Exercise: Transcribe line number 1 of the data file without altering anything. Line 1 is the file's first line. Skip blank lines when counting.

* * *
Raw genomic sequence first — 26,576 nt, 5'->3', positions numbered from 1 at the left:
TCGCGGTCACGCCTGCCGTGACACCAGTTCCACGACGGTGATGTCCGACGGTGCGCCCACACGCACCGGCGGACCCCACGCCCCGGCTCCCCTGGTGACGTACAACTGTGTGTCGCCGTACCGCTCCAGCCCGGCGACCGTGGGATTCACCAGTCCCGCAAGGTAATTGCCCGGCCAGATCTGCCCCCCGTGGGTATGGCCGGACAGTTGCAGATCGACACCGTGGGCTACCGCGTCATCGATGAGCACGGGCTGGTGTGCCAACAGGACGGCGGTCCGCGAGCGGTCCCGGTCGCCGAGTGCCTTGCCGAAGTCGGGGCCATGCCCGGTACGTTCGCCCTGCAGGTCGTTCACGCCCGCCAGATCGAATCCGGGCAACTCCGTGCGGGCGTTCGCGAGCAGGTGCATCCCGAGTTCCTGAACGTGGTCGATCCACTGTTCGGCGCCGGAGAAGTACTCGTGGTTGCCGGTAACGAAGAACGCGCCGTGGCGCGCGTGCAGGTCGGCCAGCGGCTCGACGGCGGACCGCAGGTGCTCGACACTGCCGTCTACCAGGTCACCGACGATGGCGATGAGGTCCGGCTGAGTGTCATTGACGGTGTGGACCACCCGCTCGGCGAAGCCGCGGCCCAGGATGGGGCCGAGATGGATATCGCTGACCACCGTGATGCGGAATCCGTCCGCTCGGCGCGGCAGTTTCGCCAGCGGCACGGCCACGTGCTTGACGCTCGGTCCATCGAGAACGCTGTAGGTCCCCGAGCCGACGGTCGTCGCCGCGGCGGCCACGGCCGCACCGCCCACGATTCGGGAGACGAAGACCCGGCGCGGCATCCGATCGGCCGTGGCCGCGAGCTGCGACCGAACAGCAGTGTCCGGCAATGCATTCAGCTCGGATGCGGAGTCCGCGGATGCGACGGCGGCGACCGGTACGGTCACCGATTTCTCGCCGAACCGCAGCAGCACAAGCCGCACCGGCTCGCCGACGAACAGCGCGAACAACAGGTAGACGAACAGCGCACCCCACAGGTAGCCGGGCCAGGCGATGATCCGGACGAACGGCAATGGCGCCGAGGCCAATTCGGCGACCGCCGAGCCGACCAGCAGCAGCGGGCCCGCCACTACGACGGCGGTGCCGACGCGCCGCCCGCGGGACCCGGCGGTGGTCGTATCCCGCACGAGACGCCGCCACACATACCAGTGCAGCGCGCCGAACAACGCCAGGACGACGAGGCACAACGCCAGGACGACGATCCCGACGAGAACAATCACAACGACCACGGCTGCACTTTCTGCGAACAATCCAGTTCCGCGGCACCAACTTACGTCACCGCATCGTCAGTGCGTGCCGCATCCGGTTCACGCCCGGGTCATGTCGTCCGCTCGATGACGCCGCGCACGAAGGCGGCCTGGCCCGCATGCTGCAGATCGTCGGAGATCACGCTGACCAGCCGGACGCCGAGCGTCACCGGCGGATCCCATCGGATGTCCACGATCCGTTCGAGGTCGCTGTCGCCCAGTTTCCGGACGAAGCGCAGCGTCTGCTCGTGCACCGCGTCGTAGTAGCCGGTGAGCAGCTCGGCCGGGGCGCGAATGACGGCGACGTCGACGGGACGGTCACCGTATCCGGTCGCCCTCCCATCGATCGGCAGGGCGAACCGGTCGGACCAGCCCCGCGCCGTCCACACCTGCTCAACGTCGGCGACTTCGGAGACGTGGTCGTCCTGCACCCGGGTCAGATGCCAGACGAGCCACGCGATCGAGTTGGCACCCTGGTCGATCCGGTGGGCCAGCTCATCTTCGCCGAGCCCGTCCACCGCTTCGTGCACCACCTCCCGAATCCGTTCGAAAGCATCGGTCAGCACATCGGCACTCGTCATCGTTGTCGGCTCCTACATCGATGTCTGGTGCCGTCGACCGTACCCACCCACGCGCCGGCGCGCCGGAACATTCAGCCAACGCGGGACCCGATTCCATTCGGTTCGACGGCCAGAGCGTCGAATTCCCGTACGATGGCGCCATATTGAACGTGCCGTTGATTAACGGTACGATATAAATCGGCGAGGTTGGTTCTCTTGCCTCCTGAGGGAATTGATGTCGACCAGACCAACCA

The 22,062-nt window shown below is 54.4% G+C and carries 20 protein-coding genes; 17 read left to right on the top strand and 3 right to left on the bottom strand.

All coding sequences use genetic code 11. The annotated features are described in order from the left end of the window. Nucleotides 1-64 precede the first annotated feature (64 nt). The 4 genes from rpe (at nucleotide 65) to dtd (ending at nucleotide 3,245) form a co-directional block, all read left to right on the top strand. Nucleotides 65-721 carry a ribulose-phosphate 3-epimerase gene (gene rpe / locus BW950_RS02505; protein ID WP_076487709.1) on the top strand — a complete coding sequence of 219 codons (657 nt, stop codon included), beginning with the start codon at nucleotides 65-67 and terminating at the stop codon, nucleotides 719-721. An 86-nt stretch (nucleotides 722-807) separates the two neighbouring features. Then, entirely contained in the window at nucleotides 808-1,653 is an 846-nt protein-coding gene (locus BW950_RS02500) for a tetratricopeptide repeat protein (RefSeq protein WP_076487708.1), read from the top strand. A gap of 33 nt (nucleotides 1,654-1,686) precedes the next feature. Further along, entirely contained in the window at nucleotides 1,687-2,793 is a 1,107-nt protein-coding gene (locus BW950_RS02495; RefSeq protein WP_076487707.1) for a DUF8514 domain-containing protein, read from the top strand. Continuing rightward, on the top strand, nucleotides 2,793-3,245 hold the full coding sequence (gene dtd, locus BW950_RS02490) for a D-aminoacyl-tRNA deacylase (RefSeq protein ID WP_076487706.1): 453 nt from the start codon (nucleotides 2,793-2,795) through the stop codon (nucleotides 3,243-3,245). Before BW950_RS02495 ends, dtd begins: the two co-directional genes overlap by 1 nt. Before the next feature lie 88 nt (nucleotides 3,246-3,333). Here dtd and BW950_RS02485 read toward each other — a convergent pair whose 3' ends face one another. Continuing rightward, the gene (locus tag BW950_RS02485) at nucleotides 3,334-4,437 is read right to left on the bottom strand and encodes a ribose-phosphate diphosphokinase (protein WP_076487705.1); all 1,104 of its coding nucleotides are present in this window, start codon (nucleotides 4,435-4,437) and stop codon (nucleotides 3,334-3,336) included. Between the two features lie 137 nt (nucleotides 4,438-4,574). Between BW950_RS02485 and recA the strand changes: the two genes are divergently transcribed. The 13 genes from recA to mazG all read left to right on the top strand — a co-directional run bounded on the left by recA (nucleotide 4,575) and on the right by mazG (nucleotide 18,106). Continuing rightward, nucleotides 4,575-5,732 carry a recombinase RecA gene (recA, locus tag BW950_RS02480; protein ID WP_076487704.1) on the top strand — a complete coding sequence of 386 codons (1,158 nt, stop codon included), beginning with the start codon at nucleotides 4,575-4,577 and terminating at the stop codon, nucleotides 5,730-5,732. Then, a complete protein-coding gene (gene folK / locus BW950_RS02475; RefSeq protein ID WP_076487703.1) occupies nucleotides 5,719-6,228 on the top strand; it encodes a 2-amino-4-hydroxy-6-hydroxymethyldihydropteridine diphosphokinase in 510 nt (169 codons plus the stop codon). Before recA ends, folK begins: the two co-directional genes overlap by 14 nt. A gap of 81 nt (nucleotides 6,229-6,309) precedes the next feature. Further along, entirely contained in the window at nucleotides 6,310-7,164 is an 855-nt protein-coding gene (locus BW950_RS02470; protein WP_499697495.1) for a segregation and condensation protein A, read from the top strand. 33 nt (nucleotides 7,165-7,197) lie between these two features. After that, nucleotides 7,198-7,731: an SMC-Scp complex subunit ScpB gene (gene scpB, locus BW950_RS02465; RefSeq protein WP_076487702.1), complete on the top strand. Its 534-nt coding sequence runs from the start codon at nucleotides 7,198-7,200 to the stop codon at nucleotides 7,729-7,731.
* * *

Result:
Raw genomic sequence first — 26,576 nt, 5'->3', positions numbered from 1 at the left: